Monday, 8 April 2013

A-Z Blogging Challenge: G is for Grendel

G is for Grendel
Grendel was a monster of the fen (marshland) featured in the epic Anglo Saxon poem Beowulf, which was written sometime between the 8th and 11th centuries A.D and set in Denmark and Sweden. Although Beowulf was a great hero from Danish mythology, Grendel appears to be an original character created within the poem only, rather than an adaptation of a creature from other Beowulf tales.
Illustration by Mary French, from A Dictionary of Monsters and
Mysterious Beasts by Carey Miller
Grendel lived with his mother in either a cave underneath the marsh or actually within the marsh, which was close to the settlement of Herot. The settlement was the stronghold of the Danish king, Hrothgar and Grendel was enraged by the noise and singing coming from its people. 

One night, Grendel left his dwelling and ventured to Herot, in order to see for himself what was causing the disruption. He arrived and found a hall full of drunken guards, who had fallen asleep after a lavish banquet. The sight apparently enraged the monster further and he pounced on the guards, devouring thirty of them. The experience was a pleasant one for him and Grendel continued to return to feast on the people of Herot for the next twelve years; King Hrothgar could not find anyone strong enough to defeat him.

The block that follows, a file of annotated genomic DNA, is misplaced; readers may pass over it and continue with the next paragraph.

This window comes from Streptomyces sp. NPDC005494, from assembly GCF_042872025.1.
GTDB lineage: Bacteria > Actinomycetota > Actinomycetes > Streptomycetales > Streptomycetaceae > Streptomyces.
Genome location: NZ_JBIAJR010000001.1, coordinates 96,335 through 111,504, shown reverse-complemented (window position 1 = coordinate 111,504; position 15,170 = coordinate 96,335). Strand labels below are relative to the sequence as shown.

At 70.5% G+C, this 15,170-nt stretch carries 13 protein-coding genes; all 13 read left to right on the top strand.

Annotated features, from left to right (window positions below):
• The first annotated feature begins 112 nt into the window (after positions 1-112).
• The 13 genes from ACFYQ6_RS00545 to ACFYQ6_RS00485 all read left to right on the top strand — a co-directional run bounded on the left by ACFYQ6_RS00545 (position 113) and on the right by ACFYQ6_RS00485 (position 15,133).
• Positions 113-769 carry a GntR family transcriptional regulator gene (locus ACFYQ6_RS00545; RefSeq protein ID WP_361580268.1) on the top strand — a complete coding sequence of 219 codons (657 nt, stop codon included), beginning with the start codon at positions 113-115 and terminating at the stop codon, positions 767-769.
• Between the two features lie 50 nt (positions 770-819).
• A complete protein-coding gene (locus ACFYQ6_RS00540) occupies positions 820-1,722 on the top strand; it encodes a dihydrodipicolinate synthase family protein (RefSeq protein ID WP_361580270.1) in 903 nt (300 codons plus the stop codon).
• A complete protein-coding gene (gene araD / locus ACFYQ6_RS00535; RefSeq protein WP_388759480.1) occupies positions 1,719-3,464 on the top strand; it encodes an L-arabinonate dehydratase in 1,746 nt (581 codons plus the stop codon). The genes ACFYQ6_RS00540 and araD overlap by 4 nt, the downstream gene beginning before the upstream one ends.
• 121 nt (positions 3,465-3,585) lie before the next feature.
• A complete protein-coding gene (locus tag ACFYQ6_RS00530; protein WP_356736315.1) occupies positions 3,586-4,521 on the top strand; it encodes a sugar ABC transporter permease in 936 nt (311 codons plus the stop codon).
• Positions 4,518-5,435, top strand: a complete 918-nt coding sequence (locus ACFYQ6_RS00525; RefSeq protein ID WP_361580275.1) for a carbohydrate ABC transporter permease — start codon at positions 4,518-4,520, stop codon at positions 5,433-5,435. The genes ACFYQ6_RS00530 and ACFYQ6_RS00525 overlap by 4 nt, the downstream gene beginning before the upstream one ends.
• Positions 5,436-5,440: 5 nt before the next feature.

Crispin Glover as Grendel in Robert Zemeckis' 2007 motion-capture film Beowulf
However, after the years passed, Beowulf's ship arrived on the shores of King Hrothgar's land and the warrior and his men agreed to help the people of Herot. He formed a plan to ambush Grendel the next time he came to the town, consisting of he and his men pretending to be asleep in the banquet hall, when in fact they would be prepared for battle. 

When the creature arrived the next night, he found the doors open and the guards seemingly asleep. Once again, the sight of them infuriated him and he ate one of them men by the door. Next he tried to consume Beowulf, but instead was engaged in a battle with the warrior, someone whose strength he had not encountered the like of before. After wounding Grendel fatally in the shoulder, Beowulf allowed him to return to his cave to die. Although this marks the end of Grendel in the poem, his mother and then the dragon that eventually kills Beowulf, also battle him later. 

This post is part of the A-Z Blogging Challenge, 2013.

And Monster Monday!


  1. And the Book "Grendel" - by John Gardener...!!!
    Our favorite book.... Great Post ... We did "Godzilla"... for "G"... Participating anyway (did Not get to sign up in time... "signed up" for "May Monster Madness"...

  2. At first glance I thought is said Gerbil, which would have changed the whole thing.


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